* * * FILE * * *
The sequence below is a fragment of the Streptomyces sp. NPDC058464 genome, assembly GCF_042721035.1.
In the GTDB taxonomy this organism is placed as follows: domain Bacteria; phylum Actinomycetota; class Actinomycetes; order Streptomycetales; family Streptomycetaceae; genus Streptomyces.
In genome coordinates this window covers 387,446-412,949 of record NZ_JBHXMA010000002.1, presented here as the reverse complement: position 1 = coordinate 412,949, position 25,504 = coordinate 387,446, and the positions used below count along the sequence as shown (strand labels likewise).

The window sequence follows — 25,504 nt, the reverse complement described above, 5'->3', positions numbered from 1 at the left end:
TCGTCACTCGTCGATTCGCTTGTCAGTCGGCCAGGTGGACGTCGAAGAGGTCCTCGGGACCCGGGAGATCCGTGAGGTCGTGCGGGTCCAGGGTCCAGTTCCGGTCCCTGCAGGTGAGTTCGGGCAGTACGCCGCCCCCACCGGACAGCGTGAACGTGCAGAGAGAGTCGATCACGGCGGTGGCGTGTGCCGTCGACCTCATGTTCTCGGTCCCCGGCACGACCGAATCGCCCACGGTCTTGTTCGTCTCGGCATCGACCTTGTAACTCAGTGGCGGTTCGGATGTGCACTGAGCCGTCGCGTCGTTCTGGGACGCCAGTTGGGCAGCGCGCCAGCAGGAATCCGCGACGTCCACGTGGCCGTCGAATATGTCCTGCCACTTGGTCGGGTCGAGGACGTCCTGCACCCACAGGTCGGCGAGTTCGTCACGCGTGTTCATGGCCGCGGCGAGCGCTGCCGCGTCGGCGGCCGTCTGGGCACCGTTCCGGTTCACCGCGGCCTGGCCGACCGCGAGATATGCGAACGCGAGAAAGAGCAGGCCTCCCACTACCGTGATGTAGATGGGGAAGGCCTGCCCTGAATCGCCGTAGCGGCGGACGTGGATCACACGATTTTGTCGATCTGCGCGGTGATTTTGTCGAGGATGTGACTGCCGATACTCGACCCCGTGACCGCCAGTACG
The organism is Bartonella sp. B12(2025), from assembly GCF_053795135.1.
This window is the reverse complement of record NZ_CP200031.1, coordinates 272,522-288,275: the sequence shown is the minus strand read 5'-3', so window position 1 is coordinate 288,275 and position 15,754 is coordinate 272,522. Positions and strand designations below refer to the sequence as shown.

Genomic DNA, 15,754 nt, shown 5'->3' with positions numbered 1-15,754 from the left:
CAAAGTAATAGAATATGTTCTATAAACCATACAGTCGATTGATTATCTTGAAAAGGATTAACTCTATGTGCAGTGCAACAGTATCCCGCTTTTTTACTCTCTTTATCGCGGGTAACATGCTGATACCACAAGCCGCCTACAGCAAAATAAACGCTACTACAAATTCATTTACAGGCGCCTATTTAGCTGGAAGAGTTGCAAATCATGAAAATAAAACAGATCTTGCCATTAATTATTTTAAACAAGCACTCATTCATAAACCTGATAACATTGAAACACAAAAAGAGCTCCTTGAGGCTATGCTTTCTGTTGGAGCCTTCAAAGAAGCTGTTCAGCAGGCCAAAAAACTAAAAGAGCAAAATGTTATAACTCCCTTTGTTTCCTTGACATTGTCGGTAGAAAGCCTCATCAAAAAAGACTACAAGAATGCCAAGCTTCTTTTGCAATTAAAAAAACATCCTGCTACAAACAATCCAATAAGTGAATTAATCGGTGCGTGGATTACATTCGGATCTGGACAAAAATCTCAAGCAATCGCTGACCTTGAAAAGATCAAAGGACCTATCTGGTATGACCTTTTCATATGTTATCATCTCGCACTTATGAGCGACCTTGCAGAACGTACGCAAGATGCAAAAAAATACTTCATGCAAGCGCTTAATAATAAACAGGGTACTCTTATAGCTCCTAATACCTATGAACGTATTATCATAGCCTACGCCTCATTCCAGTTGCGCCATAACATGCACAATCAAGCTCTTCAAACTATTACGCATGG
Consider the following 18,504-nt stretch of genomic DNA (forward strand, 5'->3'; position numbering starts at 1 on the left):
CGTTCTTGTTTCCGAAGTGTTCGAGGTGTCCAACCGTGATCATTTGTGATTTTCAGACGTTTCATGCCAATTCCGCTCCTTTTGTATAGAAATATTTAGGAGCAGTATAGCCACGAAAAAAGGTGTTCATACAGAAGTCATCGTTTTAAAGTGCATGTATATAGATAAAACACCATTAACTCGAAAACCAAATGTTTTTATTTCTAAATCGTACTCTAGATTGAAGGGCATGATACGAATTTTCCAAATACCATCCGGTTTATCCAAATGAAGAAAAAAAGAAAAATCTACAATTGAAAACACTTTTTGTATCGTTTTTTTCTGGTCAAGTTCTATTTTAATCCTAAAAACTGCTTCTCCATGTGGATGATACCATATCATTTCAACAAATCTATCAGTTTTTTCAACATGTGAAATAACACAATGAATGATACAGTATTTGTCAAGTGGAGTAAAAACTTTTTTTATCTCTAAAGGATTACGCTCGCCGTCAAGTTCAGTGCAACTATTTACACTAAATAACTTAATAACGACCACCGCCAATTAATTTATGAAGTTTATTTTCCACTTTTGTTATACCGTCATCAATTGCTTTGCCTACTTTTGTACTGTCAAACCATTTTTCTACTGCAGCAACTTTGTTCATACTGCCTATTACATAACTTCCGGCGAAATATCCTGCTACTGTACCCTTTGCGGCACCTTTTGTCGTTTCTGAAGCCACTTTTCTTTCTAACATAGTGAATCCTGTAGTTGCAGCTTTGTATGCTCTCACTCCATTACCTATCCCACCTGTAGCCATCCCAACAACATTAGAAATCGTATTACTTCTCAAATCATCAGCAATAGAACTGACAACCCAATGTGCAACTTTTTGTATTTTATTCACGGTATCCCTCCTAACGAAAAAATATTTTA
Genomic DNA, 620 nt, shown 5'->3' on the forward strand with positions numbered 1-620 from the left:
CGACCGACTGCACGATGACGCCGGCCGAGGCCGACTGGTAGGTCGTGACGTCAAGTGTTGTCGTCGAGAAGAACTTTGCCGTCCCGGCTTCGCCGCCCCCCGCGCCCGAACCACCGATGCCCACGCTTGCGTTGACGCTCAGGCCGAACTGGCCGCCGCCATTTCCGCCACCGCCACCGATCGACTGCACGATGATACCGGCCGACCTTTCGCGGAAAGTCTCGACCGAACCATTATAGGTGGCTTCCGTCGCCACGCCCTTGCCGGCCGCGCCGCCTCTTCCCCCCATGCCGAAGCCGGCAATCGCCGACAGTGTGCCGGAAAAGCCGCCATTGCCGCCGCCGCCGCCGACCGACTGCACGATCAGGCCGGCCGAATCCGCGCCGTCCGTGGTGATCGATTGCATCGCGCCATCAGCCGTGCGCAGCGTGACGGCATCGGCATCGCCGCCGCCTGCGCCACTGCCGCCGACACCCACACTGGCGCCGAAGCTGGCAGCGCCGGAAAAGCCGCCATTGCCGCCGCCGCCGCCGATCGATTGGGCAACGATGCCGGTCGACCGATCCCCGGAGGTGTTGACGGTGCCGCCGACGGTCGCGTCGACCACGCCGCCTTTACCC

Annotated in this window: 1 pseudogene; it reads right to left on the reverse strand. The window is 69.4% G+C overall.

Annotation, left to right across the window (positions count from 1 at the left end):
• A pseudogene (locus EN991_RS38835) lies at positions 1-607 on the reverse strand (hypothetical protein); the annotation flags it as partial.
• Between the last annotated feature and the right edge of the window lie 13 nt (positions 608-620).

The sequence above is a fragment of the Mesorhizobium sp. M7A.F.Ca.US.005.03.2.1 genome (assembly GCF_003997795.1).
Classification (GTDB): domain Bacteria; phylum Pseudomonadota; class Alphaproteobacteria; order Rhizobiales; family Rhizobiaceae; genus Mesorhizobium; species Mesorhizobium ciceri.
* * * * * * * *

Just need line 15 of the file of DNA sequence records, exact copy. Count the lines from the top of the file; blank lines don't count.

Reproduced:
Annotation, left to right across the window (positions count from 1 at the left end):